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Party chief quits post; Berlin pact in question

BERLIN -- One of the leaders in Germany's proposed coalition government said yesterday that he was stepping down as his party's chairman, raising questions about the future of the arrangement.

After announcing he would leave as head of the Social Democrats, Franz Müntefering said it was uncertain whether he would serve as vice chancellor in the Cabinet under Chancellor-designate Angela Merkel.

He vowed, however, to continue solidifying the Social Democrats' position in the coalition government with Merkel's conservative Christian Democrats. He referred to it as a ''crowning achievement" of his tenure as party chairman.

''I believe that even when one thing or another has happened, the desire to continue with this coalition remains unchanged," Müntefering told reporters.

Merkel also insisted that both major parties remained committed to the accord reached in October to form a ''grand coalition" after neither party won a majority in parliamentary elections. ''From both sides there is the desire to build a grand coalition," she said.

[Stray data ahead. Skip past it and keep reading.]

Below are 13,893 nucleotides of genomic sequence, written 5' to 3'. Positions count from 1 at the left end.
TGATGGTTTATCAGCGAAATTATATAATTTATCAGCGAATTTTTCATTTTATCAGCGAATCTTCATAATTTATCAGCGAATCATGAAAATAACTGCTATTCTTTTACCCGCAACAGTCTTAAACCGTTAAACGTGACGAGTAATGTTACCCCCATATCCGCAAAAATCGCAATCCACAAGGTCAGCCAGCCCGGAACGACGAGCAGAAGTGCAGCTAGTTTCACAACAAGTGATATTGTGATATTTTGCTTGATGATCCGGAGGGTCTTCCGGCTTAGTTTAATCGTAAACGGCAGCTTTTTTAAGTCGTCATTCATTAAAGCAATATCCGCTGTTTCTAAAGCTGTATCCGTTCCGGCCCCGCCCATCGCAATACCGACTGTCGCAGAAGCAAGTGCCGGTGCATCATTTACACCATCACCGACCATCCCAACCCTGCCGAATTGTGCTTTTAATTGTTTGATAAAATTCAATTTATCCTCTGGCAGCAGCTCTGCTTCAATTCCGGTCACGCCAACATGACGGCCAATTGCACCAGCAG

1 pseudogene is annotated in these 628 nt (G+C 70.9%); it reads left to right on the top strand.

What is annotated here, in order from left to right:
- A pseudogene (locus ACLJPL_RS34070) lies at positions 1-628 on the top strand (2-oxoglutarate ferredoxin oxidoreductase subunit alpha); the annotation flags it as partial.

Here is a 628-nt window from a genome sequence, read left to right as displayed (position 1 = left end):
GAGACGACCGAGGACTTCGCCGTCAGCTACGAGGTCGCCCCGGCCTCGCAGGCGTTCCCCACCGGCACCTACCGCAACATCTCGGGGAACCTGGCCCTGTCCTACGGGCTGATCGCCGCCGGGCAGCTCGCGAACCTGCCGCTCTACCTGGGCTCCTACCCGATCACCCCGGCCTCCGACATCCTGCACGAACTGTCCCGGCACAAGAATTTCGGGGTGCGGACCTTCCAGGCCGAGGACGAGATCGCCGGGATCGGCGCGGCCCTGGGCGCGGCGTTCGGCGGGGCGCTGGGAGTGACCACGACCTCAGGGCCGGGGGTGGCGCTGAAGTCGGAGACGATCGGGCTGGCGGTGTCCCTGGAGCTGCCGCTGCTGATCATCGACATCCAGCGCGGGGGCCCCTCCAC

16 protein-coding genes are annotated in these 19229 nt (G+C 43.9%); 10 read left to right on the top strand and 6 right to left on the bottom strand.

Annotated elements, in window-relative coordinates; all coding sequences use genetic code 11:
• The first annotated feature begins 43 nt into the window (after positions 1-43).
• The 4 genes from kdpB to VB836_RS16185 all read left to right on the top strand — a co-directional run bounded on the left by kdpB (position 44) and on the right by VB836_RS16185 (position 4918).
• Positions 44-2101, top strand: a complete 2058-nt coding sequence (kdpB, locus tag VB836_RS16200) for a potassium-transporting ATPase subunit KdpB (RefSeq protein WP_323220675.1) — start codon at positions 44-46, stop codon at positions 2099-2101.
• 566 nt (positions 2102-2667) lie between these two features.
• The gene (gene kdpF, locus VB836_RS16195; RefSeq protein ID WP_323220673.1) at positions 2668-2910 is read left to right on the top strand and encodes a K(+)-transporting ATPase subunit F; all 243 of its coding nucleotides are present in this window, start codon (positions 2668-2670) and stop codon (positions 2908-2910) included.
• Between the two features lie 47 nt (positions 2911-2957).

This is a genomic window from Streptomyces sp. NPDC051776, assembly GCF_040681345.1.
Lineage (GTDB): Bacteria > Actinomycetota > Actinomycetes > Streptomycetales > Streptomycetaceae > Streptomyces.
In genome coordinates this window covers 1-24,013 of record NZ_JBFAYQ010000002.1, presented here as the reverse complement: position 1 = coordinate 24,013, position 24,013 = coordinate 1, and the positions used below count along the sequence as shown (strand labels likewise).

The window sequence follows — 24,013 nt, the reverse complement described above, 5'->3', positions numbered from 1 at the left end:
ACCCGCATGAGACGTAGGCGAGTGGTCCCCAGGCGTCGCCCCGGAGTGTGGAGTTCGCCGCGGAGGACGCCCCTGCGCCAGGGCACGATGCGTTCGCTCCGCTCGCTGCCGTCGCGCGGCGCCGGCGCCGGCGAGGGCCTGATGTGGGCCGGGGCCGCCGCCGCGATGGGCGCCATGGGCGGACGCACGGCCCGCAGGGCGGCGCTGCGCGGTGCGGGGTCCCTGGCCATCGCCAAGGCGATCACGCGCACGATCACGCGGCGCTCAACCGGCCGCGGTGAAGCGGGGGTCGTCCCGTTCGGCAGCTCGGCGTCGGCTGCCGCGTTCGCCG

Yet the Christian Social Union leader, Edmund Stoiber, tapped to be the country's next economic and technology minister, appeared less confident, suggesting his participation in Merkel's government was no longer guaranteed. Stroiber's party, the Christian Democrats' sister party, has a small role in the coalition.

''Mr. Müntefering, as the party chairman, has been a cornerstone of this grand coalition," Stoiber told reporters. ''This cornerstone has now changed and that does have an impact on things for us."

Müntefering made his decision to give up the position after his preferred candidate for the party's post of secretary-general was passed over for another candidate.

Outgoing Chancellor Gerhard Schroeder, the former head of the Social Democrats, attributed the move to the ''ambition" of individuals within the party, but said the development could not be allowed to derail the new government.

''I am very sorry about this," Schroeder said. ''But it cannot be allowed to have any consequences, any negative consequences on the building of a stable government."

Even as questions surrounded the coalition, Merkel, Müntefering, and a handful of others met to seek a compromise on how to close the $42 billion budget gap by the end of 2007.

That is supposed to bring Germany back within European Union spending limits designed to protect the stability of the euro.

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